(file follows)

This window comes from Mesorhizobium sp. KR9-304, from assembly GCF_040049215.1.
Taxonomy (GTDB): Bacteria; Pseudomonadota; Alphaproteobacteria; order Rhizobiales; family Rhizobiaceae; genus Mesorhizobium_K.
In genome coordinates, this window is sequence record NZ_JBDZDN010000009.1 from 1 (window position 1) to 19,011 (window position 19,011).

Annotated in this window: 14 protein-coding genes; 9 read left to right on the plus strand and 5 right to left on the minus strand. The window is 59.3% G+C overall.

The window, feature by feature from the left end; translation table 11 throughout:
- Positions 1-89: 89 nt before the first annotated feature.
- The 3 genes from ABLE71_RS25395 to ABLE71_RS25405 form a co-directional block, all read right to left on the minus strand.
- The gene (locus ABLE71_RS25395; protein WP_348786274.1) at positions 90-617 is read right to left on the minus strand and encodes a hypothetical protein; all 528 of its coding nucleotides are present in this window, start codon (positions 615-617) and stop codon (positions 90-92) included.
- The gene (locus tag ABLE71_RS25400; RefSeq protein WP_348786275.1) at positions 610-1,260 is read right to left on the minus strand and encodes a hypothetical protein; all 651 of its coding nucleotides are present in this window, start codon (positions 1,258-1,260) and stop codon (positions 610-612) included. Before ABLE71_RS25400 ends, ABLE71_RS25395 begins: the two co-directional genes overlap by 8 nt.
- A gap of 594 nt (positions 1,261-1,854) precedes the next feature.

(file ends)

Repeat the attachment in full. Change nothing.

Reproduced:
This window comes from Mesorhizobium sp. KR9-304, from assembly GCF_040049215.1.
Taxonomy (GTDB): Bacteria; Pseudomonadota; Alphaproteobacteria; order Rhizobiales; family Rhizobiaceae; genus Mesorhizobium_K.
In genome coordinates, this window is sequence record NZ_JBDZDN010000009.1 from 1 (window position 1) to 19,011 (window position 19,011).

Annotated in this window: 14 protein-coding genes; 9 read left to right on the plus strand and 5 right to left on the minus strand. The window is 59.3% G+C overall.

The window, feature by feature from the left end; translation table 11 throughout:
- Positions 1-89: 89 nt before the first annotated feature.
- The 3 genes from ABLE71_RS25395 to ABLE71_RS25405 form a co-directional block, all read right to left on the minus strand.
- The gene (locus ABLE71_RS25395; protein WP_348786274.1) at positions 90-617 is read right to left on the minus strand and encodes a hypothetical protein; all 528 of its coding nucleotides are present in this window, start codon (positions 615-617) and stop codon (positions 90-92) included.
- The gene (locus tag ABLE71_RS25400; RefSeq protein WP_348786275.1) at positions 610-1,260 is read right to left on the minus strand and encodes a hypothetical protein; all 651 of its coding nucleotides are present in this window, start codon (positions 1,258-1,260) and stop codon (positions 610-612) included. Before ABLE71_RS25400 ends, ABLE71_RS25395 begins: the two co-directional genes overlap by 8 nt.
- A gap of 594 nt (positions 1,261-1,854) precedes the next feature.